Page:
Companies in the technology and digital sector will be weighing up their options today, as both some good and bad Brexit news hit the headlines. Whilst the European Commission has agreed on the guidelines for a transition phase after the end of March 2019 (the date that the UK is set to leave the EU), a leaked government impact assessment has suggested that there is no positive outcome for the economy post-Brexit.
Industry has been calling on the government for clarity over its position on Brexit, particularly as it relates to the transition or implementation phase, which see the UK stay inside the single market and customs union for a set period of time in order to ease the stress of the exit and secure a trading deal.
However, the Prime Minister’s party is firmly divided into two camps for what happens after this transition phase. Some want to remain closely aligned with the EU, which would see the UK still outside the institution, but part of the single market and customs union. This would maintain close trading links and make complications around data sharing far simpler. However, it would also likely mean that the UK wouldn’t have control over its border and free movement of people would remain – a key motivation for voters during the EU referendum in 2016.
Others want completely out of the customs union and single market, gaining control of the borders, and for the UK to forge stronger trading relationships and deals with other nations such as the US and those within the Commonwealth.
However, leaving the customs union and single market will mean (unless the UK can secure a bespoke deal, which has no been achieved before by any other country) that it will fall back on WTO rules, which are not great for trading in services.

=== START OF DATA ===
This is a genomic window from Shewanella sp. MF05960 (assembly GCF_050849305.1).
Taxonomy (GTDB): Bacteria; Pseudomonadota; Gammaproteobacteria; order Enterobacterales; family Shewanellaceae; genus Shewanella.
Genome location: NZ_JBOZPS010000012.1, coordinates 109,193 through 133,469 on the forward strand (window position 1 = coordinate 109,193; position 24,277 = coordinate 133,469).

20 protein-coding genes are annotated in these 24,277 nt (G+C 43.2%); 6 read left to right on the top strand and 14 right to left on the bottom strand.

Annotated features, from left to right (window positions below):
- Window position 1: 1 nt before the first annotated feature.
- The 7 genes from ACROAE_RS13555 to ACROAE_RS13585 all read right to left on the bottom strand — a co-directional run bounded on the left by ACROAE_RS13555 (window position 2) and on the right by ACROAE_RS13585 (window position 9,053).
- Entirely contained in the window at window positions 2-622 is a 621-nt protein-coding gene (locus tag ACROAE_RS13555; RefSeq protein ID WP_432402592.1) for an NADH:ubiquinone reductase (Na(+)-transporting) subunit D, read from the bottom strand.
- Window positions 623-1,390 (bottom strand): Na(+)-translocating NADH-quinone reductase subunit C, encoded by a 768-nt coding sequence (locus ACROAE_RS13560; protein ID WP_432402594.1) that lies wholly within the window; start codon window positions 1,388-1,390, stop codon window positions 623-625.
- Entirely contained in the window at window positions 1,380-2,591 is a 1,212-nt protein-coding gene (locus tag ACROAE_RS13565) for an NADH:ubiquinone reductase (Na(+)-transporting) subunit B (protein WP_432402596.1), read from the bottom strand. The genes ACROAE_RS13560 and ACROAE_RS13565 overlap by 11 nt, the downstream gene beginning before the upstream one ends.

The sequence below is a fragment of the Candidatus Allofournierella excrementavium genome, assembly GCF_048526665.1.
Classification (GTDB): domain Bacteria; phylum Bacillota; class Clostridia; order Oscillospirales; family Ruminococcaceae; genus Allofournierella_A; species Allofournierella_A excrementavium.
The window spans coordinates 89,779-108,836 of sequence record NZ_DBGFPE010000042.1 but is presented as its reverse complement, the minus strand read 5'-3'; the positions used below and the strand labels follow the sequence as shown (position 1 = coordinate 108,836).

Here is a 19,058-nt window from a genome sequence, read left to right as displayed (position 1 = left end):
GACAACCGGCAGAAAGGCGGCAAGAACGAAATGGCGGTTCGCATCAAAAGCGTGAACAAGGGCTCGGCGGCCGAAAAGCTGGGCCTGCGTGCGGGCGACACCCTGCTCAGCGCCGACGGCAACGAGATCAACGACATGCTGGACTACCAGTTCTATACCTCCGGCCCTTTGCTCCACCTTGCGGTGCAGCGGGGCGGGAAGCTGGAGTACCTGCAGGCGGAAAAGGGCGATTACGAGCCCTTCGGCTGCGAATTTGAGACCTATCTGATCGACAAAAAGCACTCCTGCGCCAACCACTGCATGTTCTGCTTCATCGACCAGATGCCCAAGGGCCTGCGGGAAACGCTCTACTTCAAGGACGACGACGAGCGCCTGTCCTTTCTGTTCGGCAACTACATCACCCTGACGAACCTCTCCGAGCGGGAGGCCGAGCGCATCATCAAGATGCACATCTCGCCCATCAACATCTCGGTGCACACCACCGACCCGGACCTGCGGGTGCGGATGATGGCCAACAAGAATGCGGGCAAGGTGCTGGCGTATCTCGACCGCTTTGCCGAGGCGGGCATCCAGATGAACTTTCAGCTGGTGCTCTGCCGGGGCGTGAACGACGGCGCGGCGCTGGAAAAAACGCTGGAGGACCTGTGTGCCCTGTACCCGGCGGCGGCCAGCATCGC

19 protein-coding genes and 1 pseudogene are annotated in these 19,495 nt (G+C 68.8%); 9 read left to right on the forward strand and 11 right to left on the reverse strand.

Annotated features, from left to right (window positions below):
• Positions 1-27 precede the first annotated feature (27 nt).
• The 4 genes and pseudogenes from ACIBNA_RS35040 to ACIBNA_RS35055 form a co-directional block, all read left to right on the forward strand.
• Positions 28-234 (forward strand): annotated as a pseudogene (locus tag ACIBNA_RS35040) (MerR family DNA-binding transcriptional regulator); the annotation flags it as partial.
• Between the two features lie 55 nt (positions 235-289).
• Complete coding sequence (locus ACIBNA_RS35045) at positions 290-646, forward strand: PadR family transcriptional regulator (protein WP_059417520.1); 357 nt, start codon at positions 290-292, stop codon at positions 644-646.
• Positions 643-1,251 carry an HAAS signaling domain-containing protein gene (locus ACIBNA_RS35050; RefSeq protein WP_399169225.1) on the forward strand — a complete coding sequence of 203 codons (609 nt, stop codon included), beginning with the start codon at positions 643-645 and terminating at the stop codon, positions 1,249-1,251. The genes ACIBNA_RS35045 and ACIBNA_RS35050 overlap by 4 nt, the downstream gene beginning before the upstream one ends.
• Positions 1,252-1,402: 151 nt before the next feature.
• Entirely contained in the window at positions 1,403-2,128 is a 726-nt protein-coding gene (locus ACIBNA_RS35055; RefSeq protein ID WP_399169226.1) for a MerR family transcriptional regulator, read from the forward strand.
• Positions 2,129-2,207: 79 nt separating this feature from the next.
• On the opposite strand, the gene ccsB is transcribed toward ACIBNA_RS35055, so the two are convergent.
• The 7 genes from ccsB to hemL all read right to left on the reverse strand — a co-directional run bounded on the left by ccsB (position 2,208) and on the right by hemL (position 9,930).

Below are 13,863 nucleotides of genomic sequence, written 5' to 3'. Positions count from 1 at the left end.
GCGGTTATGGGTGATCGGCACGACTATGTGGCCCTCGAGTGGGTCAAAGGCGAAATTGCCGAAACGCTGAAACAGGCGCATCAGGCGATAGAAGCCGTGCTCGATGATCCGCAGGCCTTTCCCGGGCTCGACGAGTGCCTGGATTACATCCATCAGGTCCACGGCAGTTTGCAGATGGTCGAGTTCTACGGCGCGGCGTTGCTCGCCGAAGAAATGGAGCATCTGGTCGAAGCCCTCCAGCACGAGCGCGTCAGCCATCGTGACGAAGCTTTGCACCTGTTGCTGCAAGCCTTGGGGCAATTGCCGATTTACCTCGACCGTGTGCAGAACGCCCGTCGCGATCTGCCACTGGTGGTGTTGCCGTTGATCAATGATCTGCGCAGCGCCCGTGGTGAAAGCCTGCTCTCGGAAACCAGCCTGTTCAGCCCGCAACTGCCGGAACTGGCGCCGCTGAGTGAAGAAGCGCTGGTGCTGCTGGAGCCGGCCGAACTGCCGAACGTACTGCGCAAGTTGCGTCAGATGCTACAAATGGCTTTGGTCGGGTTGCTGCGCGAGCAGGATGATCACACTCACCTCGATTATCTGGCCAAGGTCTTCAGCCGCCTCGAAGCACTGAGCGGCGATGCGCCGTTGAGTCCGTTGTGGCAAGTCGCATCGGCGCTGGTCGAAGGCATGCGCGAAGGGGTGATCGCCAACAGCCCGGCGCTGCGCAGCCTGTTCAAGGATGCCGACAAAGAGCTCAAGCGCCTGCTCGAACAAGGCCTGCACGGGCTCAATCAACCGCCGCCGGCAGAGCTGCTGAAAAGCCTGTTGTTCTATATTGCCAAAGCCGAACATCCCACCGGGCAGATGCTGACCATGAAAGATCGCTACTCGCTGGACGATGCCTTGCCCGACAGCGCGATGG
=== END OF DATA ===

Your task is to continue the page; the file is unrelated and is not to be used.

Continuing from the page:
A services focus is important for the UK, and it is a topic that has been raised by MPs – but for the UK to secure a good deal for digital Britain, it will need to progress the services element of any deal in the coming months.
Typically services are covered by WTO rules, which are light on tariffs, so that’s not a problem. However, those rules don’t take into consideration the regulations that will impact the trade in services across the EU, so Britain needs to build that into any FTA it signs.
We at diginomica/government have long been covering the impact of Brexit on the technology and digital sector, as well as on technology professionals across Whitehall, who are dealing with setting up new systems as we prepare to separate ourselves from the trading bloc.
The long and short of it is that this is not much positive news to be gleaned from the impact of Brexit and technology companies are greatly concerned about their access to EU skills, data sharing with the EU and using the UK as a launchpad for wider EU business. There are reports of companies putting contingency plans in place, with some evidence to suggest that operations could be moved to mainland Europe if the UK leaves the customs union and single market.
A transitional agreement
As noted above, the UK hopes to agree a transition, or implementation, phase with the EU, which will give it some extra time after March 2019 to agree its potential bespoke trading deal and ease the pressure on industry, both in the UK and the EU,
The good news reaching the headlines this morning is that the European Commission has confirmed that the EU27 has reached an agreement on the guidelines for the transition phase, making it all the more likely.